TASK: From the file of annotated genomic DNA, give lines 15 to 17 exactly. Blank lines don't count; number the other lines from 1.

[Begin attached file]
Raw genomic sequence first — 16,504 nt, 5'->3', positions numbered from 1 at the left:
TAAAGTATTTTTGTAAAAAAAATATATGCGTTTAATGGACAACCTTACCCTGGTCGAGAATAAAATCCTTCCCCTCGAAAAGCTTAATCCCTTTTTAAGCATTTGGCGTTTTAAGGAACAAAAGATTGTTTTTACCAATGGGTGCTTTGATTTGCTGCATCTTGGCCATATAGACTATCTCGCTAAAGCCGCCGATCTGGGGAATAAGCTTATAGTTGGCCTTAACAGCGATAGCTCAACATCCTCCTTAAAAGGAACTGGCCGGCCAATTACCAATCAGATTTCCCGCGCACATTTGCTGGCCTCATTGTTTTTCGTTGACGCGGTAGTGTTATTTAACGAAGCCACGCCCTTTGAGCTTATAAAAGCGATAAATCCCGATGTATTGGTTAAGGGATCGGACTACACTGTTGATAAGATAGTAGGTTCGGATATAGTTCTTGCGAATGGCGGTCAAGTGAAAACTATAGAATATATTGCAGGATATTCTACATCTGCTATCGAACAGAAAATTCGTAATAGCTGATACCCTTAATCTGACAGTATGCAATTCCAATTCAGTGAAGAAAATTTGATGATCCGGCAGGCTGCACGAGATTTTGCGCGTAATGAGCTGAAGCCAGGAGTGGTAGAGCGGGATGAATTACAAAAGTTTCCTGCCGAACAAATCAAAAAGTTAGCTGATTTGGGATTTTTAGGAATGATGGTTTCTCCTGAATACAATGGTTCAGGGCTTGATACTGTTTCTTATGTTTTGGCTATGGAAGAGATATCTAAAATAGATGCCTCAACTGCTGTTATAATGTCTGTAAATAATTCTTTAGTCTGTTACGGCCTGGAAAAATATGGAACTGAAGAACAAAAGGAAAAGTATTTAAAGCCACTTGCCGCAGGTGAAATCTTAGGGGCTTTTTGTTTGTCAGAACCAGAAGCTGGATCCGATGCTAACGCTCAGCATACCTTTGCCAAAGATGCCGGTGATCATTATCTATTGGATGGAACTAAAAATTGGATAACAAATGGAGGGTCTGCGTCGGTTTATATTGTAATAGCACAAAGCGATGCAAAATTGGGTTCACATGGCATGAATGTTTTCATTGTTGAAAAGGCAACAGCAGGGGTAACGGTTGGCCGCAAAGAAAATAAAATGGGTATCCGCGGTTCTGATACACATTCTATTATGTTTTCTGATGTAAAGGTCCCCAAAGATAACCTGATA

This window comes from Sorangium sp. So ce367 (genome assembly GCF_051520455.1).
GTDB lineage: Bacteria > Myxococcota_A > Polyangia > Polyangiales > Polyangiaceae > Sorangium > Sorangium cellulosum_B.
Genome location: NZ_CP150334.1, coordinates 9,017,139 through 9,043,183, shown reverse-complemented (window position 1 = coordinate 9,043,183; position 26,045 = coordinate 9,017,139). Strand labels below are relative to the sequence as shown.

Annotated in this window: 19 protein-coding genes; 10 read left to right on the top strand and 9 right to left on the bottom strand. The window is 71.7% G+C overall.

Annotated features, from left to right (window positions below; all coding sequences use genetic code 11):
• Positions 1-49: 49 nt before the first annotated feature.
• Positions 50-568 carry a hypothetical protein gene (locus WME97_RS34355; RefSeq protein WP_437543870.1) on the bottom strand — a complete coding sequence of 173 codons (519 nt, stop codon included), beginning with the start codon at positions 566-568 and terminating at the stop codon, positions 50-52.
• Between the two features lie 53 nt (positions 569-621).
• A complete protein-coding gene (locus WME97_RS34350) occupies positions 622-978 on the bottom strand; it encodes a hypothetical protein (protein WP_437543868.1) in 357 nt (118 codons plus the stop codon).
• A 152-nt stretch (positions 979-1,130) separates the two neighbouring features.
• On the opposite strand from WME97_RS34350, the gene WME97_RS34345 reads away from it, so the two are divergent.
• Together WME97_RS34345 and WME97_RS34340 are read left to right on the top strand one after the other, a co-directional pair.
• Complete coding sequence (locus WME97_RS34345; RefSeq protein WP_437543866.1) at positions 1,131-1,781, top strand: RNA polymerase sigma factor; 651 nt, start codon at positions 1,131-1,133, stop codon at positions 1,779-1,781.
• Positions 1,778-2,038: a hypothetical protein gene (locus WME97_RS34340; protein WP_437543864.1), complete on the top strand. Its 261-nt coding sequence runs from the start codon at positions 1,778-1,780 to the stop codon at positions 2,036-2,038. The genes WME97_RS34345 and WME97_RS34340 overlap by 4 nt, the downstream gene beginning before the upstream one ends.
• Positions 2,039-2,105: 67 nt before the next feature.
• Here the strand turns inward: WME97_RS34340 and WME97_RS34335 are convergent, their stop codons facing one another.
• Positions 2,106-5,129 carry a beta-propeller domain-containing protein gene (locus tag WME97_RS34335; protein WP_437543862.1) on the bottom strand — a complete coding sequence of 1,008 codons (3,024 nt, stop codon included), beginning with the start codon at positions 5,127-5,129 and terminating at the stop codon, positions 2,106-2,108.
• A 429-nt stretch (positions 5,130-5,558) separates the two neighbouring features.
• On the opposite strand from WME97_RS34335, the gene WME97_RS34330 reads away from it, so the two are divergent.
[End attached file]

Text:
• Complete coding sequence (locus WME97_RS34345; RefSeq protein WP_437543866.1) at positions 1,131-1,781, top strand: RNA polymerase sigma factor; 651 nt, start codon at positions 1,131-1,133, stop codon at positions 1,779-1,781.
• Positions 1,778-2,038: a hypothetical protein gene (locus WME97_RS34340; protein WP_437543864.1), complete on the top strand. Its 261-nt coding sequence runs from the start codon at positions 1,778-1,780 to the stop codon at positions 2,036-2,038. The genes WME97_RS34345 and WME97_RS34340 overlap by 4 nt, the downstream gene beginning before the upstream one ends.
• Positions 2,039-2,105: 67 nt before the next feature.